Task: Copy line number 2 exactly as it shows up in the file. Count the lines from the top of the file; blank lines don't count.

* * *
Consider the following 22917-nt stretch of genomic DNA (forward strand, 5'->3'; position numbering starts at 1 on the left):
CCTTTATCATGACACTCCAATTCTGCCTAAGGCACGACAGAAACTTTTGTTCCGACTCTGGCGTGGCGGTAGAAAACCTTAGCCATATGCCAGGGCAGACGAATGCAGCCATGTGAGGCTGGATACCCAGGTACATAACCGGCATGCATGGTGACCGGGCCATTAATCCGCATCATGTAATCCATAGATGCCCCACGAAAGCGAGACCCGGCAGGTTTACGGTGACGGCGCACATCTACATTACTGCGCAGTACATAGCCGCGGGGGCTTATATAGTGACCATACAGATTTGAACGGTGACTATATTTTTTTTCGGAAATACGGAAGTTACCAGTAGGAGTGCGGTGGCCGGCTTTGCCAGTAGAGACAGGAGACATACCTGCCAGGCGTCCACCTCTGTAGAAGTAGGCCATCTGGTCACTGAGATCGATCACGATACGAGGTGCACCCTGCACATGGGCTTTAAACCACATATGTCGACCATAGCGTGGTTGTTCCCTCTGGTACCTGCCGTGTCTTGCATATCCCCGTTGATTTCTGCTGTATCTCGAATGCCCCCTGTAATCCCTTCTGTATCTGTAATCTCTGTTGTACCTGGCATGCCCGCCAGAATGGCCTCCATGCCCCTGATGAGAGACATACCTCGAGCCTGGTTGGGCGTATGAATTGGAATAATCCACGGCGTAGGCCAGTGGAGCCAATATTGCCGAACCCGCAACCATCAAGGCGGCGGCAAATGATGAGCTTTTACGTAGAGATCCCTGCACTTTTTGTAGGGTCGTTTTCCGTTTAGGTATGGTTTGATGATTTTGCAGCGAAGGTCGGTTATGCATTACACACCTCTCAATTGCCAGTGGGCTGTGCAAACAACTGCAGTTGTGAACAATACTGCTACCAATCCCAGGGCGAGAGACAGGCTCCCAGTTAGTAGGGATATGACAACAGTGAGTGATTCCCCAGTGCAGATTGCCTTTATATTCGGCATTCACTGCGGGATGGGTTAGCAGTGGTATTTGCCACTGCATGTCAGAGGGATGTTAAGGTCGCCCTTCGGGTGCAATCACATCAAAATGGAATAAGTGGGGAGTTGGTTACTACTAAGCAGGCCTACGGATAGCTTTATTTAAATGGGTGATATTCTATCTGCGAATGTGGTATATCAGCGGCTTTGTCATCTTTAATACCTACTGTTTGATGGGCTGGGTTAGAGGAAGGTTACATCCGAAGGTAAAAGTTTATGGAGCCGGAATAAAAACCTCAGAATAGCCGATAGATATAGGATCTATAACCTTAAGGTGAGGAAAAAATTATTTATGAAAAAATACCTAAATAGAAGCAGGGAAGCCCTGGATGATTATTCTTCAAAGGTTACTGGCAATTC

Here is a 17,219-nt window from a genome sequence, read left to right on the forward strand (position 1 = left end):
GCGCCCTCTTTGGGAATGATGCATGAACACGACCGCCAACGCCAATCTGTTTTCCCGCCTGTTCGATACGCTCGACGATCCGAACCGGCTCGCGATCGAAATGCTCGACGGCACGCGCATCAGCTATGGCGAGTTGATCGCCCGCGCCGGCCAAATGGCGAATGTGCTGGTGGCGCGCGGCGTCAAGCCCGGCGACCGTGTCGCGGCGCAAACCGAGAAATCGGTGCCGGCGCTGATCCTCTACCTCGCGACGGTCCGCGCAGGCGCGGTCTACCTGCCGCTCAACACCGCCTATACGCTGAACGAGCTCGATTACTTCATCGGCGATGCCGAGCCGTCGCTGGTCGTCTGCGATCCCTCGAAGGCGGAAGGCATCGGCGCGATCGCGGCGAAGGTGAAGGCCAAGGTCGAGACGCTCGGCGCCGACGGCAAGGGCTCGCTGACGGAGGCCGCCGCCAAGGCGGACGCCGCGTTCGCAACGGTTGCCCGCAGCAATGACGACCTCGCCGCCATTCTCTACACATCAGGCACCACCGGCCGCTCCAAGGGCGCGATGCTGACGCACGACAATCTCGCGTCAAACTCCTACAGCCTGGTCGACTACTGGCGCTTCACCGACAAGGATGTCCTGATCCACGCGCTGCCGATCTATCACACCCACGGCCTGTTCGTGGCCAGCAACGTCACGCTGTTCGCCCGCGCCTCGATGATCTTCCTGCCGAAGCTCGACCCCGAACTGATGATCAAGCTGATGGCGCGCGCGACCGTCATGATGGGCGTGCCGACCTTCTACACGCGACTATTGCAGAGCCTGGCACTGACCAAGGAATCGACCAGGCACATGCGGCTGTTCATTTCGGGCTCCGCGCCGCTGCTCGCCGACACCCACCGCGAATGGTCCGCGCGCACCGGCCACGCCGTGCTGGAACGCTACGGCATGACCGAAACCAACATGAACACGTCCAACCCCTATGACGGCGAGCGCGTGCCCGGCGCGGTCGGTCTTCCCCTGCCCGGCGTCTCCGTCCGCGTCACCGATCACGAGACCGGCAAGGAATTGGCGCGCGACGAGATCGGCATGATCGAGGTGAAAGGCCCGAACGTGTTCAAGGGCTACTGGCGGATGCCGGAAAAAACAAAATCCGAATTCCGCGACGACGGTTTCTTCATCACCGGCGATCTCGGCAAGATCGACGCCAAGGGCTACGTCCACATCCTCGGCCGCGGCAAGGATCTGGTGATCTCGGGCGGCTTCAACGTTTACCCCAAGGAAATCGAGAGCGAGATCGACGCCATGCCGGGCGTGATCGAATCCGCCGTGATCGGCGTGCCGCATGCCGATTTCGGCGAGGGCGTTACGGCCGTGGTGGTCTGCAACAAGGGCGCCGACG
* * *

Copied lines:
CCTTTATCATGACACTCCAATTCTGCCTAAGGCACGACAGAAACTTTTGTTCCGACTCTGGCGTGGCGGTAGAAAACCTTAGCCATATGCCAGGGCAGACGAATGCAGCCATGTGAGGCTGGATACCCAGGTACATAACCGGCATGCATGGTGACCGGGCCATTAATCCGCATCATGTAATCCATAGATGCCCCACGAAAGCGAGACCCGGCAGGTTTACGGTGACGGCGCACATCTACATTACTGCGCAGTACATAGCCGCGGGGGCTTATATAGTGACCATACAGATTTGAACGGTGACTATATTTTTTTTCGGAAATACGGAAGTTACCAGTAGGAGTGCGGTGGCCGGCTTTGCCAGTAGAGACAGGAGACATACCTGCCAGGCGTCCACCTCTGTAGAAGTAGGCCATCTGGTCACTGAGATCGATCACGATACGAGGTGCACCCTGCACATGGGCTTTAAACCACATATGTCGACCATAGCGTGGTTGTTCCCTCTGGTACCTGCCGTGTCTTGCATATCCCCGTTGATTTCTGCTGTATCTCGAATGCCCCCTGTAATCCCTTCTGTATCTGTAATCTCTGTTGTACCTGGCATGCCCGCCAGAATGGCCTCCATGCCCCTGATGAGAGACATACCTCGAGCCTGGTTGGGCGTATGAATTGGAATAATCCACGGCGTAGGCCAGTGGAGCCAATATTGCCGAACCCGCAACCATCAAGGCGGCGGCAAATGATGAGCTTTTACGTAGAGATCCCTGCACTTTTTGTAGGGTCGTTTTCCGTTTAGGTATGGTTTGATGATTTTGCAGCGAAGGTCGGTTATGCATTACACACCTCTCAATTGCCAGTGGGCTGTGCAAACAACTGCAGTTGTGAACAATACTGCTACCAATCCCAGGGCGAGAGACAGGCTCCCAGTTAGTAGGGATATGACAACAGTGAGTGATTCCCCAGTGCAGATTGCCTTTATATTCGGCATTCACTGCGGGATGGGTTAGCAGTGGTATTTGCCACTGCATGTCAGAGGGATGTTAAGGTCGCCCTTCGGGTGCAATCACATCAAAATGGAATAAGTGGGGAGTTGGTTACTACTAAGCAGGCCTACGGATAGCTTTATTTAAATGGGTGATATTCTATCTGCGAATGTGGTATATCAGCGGCTTTGTCATCTTTAATACCTACTGTTTGATGGGCTGGGTTAGAGGAAGGTTACATCCGAAGGTAAAAGTTTATGGAGCCGGAATAAAAACCTCAGAATAGCCGATAGATATAGGATCTATAACCTTAAGGTGAGGAAAAAATTATTTATGAAAAAATACCTAAATAGAAGCAGGGAAGCCCTGGATGATTATTCTTCAAAGGTTACTGGCAATTC